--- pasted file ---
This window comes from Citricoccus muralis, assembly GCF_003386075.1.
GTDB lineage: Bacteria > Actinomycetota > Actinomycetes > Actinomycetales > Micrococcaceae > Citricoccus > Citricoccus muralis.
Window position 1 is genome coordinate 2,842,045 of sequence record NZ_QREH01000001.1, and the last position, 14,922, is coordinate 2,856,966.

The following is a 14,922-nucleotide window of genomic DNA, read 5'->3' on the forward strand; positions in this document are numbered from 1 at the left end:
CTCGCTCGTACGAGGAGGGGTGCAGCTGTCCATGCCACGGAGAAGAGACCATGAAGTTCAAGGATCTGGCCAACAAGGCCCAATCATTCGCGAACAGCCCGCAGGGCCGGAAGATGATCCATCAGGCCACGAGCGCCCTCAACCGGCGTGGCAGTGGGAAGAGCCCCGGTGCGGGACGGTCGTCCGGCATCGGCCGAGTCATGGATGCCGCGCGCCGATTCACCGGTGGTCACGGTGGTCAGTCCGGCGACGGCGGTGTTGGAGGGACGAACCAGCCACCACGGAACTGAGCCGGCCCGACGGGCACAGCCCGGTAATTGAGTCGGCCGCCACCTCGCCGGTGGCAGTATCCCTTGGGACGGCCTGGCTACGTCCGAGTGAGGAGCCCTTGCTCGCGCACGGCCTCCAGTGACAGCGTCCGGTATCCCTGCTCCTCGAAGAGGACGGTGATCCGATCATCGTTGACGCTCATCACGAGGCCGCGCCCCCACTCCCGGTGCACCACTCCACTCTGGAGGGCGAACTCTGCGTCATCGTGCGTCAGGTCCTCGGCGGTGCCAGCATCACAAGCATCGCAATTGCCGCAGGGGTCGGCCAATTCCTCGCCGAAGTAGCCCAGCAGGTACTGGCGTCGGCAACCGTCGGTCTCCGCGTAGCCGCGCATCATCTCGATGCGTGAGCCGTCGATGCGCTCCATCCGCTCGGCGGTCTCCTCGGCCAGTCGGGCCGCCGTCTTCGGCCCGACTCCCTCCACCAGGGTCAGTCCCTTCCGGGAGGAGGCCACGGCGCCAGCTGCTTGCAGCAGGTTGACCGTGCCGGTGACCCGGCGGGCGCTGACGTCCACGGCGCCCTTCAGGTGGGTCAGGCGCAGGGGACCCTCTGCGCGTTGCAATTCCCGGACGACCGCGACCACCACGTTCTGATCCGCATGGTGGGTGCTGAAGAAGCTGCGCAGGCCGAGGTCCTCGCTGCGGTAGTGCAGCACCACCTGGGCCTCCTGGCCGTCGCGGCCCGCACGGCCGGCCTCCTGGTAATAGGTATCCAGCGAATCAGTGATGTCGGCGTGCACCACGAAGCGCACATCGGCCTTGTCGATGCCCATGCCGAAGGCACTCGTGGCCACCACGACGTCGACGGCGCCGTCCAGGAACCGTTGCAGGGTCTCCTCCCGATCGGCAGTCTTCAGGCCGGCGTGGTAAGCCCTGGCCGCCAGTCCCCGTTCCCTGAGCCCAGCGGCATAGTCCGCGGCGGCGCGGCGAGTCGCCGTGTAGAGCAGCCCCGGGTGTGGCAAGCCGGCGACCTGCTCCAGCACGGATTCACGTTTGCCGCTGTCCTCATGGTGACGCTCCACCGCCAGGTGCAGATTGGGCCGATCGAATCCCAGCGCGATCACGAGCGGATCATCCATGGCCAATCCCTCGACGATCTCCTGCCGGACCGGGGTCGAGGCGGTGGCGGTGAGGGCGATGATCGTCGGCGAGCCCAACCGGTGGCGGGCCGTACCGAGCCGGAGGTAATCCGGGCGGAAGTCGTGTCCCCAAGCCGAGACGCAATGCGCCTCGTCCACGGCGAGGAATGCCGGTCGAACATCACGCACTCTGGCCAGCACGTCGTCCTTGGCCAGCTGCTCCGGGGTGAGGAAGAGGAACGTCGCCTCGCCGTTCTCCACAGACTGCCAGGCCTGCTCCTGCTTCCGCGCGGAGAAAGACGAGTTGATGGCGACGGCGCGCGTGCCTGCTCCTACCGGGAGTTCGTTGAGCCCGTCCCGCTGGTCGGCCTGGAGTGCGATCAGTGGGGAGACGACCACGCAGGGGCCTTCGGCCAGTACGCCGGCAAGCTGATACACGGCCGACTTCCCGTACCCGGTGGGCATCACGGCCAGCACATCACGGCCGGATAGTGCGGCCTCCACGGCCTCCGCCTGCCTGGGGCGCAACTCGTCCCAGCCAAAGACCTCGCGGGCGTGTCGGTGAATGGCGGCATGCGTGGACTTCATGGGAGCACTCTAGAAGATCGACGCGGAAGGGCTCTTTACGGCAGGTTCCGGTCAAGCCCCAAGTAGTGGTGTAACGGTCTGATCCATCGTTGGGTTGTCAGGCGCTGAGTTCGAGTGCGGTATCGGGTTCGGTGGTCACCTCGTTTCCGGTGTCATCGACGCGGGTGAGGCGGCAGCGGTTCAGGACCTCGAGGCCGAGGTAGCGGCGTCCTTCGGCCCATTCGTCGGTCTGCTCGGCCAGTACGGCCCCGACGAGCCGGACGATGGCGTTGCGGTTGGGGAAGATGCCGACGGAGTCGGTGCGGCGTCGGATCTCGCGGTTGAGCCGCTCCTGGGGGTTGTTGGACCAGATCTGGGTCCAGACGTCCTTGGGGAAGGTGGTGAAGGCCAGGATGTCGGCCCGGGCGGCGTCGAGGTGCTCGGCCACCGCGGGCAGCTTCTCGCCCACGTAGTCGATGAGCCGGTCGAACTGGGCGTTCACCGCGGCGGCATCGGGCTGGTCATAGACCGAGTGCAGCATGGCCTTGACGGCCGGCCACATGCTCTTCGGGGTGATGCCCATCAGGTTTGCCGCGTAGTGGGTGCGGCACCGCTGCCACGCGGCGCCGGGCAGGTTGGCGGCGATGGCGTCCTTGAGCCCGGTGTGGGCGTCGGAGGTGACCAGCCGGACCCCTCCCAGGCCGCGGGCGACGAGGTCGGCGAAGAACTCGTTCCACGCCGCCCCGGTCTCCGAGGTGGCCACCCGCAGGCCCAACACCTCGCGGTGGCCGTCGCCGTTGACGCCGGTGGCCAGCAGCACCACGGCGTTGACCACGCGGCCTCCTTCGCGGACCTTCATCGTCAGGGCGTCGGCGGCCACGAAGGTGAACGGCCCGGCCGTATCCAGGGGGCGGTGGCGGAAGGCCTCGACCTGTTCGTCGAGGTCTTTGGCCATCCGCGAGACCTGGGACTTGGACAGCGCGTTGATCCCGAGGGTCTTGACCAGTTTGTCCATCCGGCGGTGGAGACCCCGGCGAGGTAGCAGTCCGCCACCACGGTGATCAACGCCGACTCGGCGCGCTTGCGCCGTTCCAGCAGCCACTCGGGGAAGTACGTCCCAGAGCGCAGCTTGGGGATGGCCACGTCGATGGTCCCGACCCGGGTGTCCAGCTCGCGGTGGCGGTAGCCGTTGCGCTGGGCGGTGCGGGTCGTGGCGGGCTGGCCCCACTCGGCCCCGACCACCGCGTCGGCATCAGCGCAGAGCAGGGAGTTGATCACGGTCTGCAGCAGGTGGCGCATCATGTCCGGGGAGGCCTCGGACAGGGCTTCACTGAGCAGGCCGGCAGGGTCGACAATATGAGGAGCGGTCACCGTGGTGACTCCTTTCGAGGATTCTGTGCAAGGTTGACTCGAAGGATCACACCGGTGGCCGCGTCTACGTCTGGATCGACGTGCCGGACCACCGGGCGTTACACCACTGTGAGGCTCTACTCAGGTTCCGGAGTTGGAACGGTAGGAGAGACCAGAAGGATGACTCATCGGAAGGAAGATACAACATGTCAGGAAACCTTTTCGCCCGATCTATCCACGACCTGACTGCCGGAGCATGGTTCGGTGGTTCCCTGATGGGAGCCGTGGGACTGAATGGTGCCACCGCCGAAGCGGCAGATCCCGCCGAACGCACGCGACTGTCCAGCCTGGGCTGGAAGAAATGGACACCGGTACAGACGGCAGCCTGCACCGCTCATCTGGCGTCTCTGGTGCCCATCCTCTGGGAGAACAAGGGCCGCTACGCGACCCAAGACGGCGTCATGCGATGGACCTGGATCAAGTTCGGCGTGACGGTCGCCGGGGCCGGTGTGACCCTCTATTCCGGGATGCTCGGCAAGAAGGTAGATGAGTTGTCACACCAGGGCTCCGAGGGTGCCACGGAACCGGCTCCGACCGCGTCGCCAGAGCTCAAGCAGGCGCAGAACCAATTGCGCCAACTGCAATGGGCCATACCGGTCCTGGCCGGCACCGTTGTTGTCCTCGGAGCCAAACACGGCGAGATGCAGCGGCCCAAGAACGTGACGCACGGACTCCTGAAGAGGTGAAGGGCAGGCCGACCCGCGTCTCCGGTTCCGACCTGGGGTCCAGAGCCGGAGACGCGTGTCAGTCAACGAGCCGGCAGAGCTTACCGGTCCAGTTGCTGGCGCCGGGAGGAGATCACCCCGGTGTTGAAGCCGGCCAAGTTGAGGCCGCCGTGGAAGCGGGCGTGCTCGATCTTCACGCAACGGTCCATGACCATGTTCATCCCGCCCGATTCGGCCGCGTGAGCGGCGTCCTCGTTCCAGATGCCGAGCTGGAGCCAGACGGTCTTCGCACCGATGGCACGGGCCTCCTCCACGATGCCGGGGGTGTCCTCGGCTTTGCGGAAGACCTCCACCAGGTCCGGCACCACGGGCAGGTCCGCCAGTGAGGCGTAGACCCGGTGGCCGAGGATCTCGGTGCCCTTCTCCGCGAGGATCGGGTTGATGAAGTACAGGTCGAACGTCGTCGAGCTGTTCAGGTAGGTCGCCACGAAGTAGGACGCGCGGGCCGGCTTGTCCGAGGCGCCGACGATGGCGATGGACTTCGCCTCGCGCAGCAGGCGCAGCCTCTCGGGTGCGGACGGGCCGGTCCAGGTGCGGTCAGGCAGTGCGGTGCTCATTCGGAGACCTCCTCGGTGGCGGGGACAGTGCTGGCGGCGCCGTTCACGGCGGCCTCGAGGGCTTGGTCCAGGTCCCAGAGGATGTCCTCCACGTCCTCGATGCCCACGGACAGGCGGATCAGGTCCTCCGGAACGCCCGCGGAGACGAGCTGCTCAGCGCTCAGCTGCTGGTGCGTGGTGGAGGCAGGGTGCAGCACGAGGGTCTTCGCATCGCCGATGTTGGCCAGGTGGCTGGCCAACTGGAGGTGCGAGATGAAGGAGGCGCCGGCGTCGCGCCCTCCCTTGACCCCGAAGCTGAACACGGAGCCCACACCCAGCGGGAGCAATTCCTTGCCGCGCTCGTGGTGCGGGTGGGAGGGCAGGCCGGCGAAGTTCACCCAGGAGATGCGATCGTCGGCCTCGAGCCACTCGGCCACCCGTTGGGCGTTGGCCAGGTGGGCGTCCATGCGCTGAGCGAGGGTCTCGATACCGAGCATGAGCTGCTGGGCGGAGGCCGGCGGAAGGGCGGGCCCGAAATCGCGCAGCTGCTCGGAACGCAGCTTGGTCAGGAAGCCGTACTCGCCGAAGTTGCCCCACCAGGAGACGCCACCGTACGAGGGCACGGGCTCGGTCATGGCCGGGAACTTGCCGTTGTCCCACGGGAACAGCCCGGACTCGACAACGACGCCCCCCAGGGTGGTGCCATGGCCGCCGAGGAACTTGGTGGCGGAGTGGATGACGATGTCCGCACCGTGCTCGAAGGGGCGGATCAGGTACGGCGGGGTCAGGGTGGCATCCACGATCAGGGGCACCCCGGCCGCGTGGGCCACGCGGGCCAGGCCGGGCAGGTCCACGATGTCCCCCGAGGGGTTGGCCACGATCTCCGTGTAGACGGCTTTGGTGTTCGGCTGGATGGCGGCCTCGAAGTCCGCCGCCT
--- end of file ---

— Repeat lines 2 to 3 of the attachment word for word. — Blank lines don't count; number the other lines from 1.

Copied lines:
GTDB lineage: Bacteria > Actinomycetota > Actinomycetes > Actinomycetales > Micrococcaceae > Citricoccus > Citricoccus muralis.
Window position 1 is genome coordinate 2,842,045 of sequence record NZ_QREH01000001.1, and the last position, 14,922, is coordinate 2,856,966.